Before the show.
I took Intro to Backstage Theatre last semester and we talked about Robert Lepage and his amazing stage work, so I'm very excited to see the lighting design and the way he'll use the set to enhance the story he will tell. Looking at the promotional photos as well, of Lepage standing beside a small building, it makes me already start to wonder what this little apartment building will come to mean and what its function is in the story.
I love live theatre, and live events in general. I'm a visual arts student and my favourite kind of art to view is sculptural and installation art because it's so engaging, and an experience I would also call a "live event". For the viewer, this kind of dimensional art is engaging because they can walk around it, examine the piece at their own leisure, evaluate how they feel, and—if it's a good piece—they will want to spend a long time with the work, exploring it and finding new things as they see it from different angles. For the artist, it's engaging because the creation os sculptural and installation art involves so many choices: how does the viewer approach the work? How will the space around interact with your piece? How will the viewer feel standing in this space with your piece? Are you leading your viewer to a clear message, or do you want it to be more ambiguous? What kind of light will you use and how will that affect the way your piece is viewed, and the way your viewer feels in the space? Will there be sound? There are so many choices that go into making artwork, especially when your piece is three-dimensional, and I find that theatre does almost exactly the same thing, so I always try to pay close attention to the creative choices made for the show.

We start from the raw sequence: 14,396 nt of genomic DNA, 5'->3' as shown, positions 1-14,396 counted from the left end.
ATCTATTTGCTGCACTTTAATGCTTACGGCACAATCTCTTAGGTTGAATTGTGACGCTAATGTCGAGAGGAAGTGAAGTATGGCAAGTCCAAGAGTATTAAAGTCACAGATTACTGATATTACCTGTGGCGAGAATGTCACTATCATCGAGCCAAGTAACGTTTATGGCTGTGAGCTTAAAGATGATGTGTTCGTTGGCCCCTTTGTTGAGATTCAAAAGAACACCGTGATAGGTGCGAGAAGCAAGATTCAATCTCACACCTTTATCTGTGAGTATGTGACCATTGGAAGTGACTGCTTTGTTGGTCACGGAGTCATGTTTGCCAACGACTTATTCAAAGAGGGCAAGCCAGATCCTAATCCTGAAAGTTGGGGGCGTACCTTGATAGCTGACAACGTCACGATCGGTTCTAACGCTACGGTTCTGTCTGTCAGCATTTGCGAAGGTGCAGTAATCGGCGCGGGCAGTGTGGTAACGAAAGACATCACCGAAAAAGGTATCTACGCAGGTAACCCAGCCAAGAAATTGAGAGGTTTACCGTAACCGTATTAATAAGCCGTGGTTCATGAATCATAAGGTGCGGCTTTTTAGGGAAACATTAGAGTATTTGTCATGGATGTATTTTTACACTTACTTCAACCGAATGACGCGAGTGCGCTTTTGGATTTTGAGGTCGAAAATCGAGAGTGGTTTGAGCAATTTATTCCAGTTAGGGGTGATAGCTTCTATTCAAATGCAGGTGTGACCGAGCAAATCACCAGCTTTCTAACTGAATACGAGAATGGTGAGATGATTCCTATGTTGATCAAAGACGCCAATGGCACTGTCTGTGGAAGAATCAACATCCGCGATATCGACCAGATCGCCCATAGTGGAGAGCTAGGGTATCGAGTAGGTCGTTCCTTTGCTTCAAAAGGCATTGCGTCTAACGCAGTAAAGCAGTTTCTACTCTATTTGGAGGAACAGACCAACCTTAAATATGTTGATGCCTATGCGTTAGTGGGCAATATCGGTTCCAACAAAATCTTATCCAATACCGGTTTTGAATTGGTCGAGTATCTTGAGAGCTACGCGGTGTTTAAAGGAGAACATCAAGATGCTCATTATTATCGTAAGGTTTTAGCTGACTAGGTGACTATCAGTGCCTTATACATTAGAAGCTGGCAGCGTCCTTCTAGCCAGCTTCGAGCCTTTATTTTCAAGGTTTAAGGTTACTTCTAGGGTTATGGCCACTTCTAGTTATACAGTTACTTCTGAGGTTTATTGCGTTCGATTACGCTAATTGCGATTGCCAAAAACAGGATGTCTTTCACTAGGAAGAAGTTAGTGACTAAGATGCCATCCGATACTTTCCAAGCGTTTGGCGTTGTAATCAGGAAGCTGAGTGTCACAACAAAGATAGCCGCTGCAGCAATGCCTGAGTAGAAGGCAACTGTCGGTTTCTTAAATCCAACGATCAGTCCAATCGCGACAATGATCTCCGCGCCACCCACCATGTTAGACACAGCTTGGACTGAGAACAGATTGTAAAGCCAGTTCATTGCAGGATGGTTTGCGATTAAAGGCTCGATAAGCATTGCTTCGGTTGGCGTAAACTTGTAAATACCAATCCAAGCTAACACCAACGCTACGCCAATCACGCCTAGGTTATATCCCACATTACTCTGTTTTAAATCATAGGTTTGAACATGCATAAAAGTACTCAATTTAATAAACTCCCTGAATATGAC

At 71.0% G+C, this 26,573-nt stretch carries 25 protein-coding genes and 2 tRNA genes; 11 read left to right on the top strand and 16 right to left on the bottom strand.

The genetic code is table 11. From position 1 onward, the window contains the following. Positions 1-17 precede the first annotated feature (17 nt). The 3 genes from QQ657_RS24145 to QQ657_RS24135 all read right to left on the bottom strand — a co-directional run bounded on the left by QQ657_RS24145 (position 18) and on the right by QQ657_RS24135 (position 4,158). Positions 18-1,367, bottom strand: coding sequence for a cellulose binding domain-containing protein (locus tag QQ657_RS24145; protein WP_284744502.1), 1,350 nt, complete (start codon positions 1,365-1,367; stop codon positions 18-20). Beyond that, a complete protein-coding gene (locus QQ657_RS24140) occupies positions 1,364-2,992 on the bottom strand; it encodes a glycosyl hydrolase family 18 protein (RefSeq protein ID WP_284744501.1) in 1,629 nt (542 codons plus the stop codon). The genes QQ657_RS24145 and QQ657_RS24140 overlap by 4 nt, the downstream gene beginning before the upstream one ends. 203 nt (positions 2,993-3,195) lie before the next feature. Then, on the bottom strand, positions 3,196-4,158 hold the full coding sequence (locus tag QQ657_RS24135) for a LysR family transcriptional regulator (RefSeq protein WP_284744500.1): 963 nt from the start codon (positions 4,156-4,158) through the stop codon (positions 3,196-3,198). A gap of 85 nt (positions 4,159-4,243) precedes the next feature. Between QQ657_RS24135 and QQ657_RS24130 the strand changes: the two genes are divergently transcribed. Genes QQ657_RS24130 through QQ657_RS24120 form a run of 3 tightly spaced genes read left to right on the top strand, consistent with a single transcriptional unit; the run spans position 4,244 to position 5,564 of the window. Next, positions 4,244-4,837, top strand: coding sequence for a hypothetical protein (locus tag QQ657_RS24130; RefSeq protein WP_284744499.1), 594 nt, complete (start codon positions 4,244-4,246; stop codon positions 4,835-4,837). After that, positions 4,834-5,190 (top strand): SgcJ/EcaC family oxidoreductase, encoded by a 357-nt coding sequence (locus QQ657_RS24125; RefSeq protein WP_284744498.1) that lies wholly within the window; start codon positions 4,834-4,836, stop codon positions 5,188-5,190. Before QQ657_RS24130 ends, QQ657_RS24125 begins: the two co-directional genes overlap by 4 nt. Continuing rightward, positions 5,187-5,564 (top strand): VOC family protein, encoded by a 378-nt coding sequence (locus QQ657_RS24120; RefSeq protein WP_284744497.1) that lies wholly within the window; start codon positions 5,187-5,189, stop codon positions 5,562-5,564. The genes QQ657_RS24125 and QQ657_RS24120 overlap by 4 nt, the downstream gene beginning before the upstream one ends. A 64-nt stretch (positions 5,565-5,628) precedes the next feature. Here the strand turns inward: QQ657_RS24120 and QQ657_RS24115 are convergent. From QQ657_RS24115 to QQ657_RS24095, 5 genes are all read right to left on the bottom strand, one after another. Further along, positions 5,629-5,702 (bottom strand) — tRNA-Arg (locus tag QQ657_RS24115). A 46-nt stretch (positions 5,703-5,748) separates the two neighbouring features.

Everything that you see in a production is a choice that the creative team consciously made with the message of their piece and the way the audience will view and engage with it in mind. I look forward to seeing the kinds of choices Lepage and his team will make with his show's design and how it affects the way I experience ad engage with the story he will tell.
After the show.